Thanks for this. I do not have the expertise to have an informed first-hand opinion on Mochizuki’s work, but on comparing this story with the work of Perelman and Yitang Zhang you mentioned that I am much more familiar with, one striking difference to me has been the presence of short “proof of concept” statements in the latter but not in the former, by which I mean ways in which the methods in the papers in question can be used relatively quickly to obtain new non-trivial results of interest (or even a new proof of an existing non-trivial result) in an existing field. In the case of Perelman’s work, already by the fifth page of the first paper Perelman had a novel interpretation of Ricci flow as a gradient flow which looked very promising, and by the seventh page he had used this interpretation to establish a “no breathers” theorem for the Ricci flow that, while being far short of what was needed to finish off the Poincare conjecture, was already a new and interesting result, and I think was one of the reasons why experts in the field were immediately convinced that there was lots of good stuff in these papers. Yitang Zhang’s 54 page paper spends more time on material that is standard to the experts (in particular following the tradition common in analytic number theory to put all the routine lemmas needed later in the paper in a rather lengthy but straightforward early section), but about six pages after all the lemmas are presented, Yitang has made a non-trivial observation, which is that bounded gaps between primes would follow if one could make any improvement to the Bombieri-Vinogradov theorem for smooth moduli. (This particular observation was also previously made independently by Motohashi and Pintz, though not quite in a form that was amenable to Yitang’s arguments in the remaining 30 pages of the paper.) This is not the deepest part of Yitang’s paper, but it definitely reduces the problem to a more tractable-looking one, in contrast to the countless papers attacking some major problem such as the Riemann hypothesis in which one keeps on transforming the problem to one that becomes more and more difficult looking, until a miracle (i.e. error) occurs to dramatically simplify the problem.

    From what I have read and heard, I gather that currently, the shortest “proof of concept” of a non-trivial result in an existing (i.e. non-IUTT) field in Mochizuki’s work is the 300+ page argument needed to establish the abc conjecture. It seems to me that having a shorter proof of concept (e.g. <100 pages) would help dispel scepticism about the argument. It seems bizarre to me that there would be an entire self-contained theory whose only external application is to prove the abc conjecture after 300+ pages of set up, with no smaller fragment of this setup having any non-trivial external consequence whatsoever.

  11. Alon Amit says:

    Thank you so much for weighing in so clearly and unambiguously on the situation. The mathematical community needs to speak up more clearly about it.

  12. (As an aside to those who leave comments, possibly relevant only for this post: the comments are moderated, and generally comments from cranks will be ignored. Similarly, as a general rule, I do not allow anonymous posts.)

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  16. Dick Gross says:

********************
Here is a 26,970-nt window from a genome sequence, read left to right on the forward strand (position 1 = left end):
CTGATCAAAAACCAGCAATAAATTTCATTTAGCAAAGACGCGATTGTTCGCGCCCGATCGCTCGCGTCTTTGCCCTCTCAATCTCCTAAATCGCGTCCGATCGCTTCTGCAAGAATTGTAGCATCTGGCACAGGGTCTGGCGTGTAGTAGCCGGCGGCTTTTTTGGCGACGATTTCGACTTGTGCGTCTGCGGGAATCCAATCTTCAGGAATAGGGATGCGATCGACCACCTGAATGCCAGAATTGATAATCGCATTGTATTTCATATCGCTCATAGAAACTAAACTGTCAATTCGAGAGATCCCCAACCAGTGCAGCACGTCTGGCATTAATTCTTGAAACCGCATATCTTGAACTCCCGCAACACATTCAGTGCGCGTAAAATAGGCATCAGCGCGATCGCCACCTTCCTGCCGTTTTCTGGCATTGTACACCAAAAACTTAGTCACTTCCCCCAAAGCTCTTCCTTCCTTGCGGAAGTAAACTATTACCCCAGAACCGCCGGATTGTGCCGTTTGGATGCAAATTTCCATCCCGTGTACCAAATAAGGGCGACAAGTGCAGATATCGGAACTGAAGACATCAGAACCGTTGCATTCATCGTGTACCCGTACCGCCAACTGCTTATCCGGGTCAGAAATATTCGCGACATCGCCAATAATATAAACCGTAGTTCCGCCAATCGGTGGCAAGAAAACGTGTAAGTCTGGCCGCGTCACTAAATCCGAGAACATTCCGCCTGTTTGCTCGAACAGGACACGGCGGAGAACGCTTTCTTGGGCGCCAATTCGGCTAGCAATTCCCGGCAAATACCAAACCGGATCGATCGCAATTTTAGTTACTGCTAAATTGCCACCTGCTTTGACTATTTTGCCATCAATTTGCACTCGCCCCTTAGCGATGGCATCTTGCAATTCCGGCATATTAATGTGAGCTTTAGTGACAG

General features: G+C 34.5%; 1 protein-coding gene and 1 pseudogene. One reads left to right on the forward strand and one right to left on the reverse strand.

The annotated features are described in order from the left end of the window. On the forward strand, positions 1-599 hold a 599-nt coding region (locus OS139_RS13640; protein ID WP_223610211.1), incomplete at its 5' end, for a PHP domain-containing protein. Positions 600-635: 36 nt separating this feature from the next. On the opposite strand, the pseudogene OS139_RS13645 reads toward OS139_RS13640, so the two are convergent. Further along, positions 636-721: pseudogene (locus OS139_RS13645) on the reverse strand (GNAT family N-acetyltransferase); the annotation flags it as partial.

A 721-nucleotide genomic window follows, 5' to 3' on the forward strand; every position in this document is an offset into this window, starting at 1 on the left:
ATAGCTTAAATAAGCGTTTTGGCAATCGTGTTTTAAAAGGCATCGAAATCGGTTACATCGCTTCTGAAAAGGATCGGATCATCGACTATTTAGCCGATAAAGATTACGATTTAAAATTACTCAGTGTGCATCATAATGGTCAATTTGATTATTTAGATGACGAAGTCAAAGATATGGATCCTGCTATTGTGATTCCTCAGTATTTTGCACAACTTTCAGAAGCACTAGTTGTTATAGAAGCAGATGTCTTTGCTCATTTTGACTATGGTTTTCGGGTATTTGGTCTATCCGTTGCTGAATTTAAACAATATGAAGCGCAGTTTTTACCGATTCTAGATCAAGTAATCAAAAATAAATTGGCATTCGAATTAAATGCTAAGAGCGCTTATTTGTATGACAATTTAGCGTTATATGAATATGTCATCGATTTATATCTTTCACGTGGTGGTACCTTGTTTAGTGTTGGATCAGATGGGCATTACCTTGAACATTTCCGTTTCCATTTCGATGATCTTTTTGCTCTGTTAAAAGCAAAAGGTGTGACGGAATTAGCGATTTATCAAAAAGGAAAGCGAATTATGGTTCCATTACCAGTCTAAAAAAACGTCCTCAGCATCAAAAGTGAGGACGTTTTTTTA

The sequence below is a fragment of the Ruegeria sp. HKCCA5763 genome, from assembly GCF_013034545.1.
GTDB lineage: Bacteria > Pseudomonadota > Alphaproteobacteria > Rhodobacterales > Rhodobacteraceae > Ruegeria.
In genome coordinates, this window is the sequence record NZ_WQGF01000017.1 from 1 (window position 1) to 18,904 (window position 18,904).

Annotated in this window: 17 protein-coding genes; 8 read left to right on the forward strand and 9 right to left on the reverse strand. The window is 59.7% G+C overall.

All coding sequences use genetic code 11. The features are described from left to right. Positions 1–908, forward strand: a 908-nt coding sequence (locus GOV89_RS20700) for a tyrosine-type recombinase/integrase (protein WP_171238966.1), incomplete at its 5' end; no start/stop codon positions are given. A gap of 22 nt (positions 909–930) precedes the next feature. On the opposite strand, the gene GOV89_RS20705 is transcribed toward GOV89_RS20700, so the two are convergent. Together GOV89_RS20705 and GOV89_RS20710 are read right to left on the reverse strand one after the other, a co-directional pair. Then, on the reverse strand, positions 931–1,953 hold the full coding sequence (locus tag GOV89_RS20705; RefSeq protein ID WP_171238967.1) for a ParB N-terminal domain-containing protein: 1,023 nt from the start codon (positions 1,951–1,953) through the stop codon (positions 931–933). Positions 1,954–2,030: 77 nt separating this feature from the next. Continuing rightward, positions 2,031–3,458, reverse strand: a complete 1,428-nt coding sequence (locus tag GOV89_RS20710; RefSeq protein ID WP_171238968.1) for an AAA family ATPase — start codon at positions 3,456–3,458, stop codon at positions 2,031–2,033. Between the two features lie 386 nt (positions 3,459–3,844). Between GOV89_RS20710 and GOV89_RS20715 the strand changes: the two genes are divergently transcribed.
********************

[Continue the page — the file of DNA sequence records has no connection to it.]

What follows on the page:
This is an excellent post. Terry’s comment (from the outside of number theory) is particularly telling. For those of us inside of it, the situation is infuriating. Shortly after Faltings announced his proof of Tate’s isogeny conjecture and the Mordell conjecture, he lectured on it at the Arbeitstagung, explaining the new tools he had introduced. Everyone in the audience who had thought about the problem was immediately convinced. Instead of producing 300+ pages of manuscript, Mochizuki needs to give one or two lectures (in Bonn, or Paris, or Boston, or..) clearly explaining the new ideas in his argument and showing how they lead to a proof of ABC. This shouldn’t be difficult — I have no idea why he refuses to do so.

  17. PS says:

    Thanks for the wonderful post! I agree with everything that was said.

    One small thing I would like to add is that most accounts indicate that no experts have been able to point to a place where the proof would fail. This is in fact not the case; since shortly after the papers were out I am pointing out that I am entirely unable to follow the logic after Figure 3.8 in the proof of Corollary 3.12 of Inter-universal Teichmüller theory part III: “If one interprets the above discussion in terms of the notation introduced in the statement of Corollary 3.12, one concludes [the main inequality].” Note that this proof is in fact the *only* proof in parts II and III that is longer than a few lines which essentially say “This follows from the definitions”. Those proofs, by the way, are completely sound, very little seems to happen in those two papers (to me). Since then, I have kept asking other experts about this step, and so far did not get any helpful explanation. In fact, over the years more people came to the same conclusion; from everybody outside the immediate vicinity of Mochizuki, I heard that they did not understand that step either. The ones who do claim to understand the proof are unwilling to acknowledge that more must be said there; in particular, no more details are given in any survey, including Yamashita’s, or any lectures given on the subject (as far as they are publicly documented). [I did hear that in fact all of parts II and III should be regarded as an explanation of this step, and so if I am unable to follow it, I should read this more carefully… For this reason I did wait for several years for someone to give a better (or any) explanation before speaking out publicly.]